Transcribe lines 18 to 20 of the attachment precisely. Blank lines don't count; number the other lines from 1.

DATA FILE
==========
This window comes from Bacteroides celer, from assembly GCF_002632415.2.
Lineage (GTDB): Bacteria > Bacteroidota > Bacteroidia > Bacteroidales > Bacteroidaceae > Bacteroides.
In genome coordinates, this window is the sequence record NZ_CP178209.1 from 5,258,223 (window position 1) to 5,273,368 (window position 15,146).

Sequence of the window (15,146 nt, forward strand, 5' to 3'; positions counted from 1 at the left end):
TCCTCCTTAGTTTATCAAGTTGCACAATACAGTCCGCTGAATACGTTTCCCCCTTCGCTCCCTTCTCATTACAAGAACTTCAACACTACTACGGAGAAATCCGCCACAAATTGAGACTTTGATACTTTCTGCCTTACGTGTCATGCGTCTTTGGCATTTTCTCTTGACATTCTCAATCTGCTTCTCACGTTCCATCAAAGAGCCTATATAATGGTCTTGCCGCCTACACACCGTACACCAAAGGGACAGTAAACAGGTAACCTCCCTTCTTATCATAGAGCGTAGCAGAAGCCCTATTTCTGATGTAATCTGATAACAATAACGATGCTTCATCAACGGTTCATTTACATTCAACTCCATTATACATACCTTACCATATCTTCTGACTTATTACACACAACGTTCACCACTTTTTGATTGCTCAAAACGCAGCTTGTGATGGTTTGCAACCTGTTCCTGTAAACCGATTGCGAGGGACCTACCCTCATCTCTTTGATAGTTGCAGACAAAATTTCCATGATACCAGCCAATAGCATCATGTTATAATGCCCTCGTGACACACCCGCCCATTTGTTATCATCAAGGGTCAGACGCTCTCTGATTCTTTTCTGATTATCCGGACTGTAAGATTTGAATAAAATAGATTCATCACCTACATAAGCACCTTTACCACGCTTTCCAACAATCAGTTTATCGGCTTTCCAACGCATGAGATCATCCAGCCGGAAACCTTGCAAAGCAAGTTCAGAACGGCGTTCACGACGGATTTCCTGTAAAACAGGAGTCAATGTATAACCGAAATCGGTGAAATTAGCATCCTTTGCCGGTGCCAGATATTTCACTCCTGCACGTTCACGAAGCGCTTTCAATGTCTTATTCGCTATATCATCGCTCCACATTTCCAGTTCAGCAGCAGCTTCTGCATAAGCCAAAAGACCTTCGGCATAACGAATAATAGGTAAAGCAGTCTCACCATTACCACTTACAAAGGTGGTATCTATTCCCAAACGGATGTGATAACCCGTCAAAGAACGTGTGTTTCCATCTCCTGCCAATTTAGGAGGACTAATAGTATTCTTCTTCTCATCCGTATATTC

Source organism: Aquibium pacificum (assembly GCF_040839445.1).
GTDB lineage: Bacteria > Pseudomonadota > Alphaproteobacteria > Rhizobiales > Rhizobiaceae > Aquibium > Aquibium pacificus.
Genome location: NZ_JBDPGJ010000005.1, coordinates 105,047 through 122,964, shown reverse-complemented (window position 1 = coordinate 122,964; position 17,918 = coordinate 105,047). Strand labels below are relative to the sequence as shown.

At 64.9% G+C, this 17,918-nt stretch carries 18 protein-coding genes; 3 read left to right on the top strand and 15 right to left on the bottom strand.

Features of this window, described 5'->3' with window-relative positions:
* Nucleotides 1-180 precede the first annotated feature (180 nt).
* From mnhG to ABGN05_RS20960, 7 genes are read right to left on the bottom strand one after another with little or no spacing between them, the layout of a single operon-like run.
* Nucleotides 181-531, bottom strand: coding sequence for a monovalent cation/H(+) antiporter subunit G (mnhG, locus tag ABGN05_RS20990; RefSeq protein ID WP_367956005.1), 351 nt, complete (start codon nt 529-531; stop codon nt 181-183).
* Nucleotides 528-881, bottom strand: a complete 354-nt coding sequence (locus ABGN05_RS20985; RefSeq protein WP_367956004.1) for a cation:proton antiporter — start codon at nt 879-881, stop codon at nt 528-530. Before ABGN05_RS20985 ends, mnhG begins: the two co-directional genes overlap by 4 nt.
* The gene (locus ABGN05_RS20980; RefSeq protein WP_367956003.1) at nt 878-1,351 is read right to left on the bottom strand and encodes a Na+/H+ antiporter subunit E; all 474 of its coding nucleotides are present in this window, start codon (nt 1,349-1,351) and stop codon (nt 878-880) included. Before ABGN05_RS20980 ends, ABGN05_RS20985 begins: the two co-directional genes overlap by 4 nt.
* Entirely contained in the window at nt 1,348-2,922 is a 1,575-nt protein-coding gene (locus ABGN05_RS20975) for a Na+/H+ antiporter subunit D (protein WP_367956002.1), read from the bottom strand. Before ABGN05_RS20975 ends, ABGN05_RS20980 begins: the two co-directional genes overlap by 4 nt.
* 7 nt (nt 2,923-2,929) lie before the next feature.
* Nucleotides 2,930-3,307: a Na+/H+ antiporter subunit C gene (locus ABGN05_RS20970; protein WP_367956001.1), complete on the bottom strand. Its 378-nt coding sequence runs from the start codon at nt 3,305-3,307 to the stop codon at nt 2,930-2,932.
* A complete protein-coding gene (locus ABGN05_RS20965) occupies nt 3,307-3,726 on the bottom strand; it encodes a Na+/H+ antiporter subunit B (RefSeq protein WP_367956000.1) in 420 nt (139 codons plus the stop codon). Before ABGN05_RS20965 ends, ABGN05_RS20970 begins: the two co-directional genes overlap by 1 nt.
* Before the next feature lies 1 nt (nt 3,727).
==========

* Nucleotides 2,930-3,307: a Na+/H+ antiporter subunit C gene (locus ABGN05_RS20970; protein WP_367956001.1), complete on the bottom strand. Its 378-nt coding sequence runs from the start codon at nt 3,305-3,307 to the stop codon at nt 2,930-2,932.
* A complete protein-coding gene (locus ABGN05_RS20965) occupies nt 3,307-3,726 on the bottom strand; it encodes a Na+/H+ antiporter subunit B (RefSeq protein WP_367956000.1) in 420 nt (139 codons plus the stop codon). Before ABGN05_RS20965 ends, ABGN05_RS20970 begins: the two co-directional genes overlap by 1 nt.
* Before the next feature lies 1 nt (nt 3,727).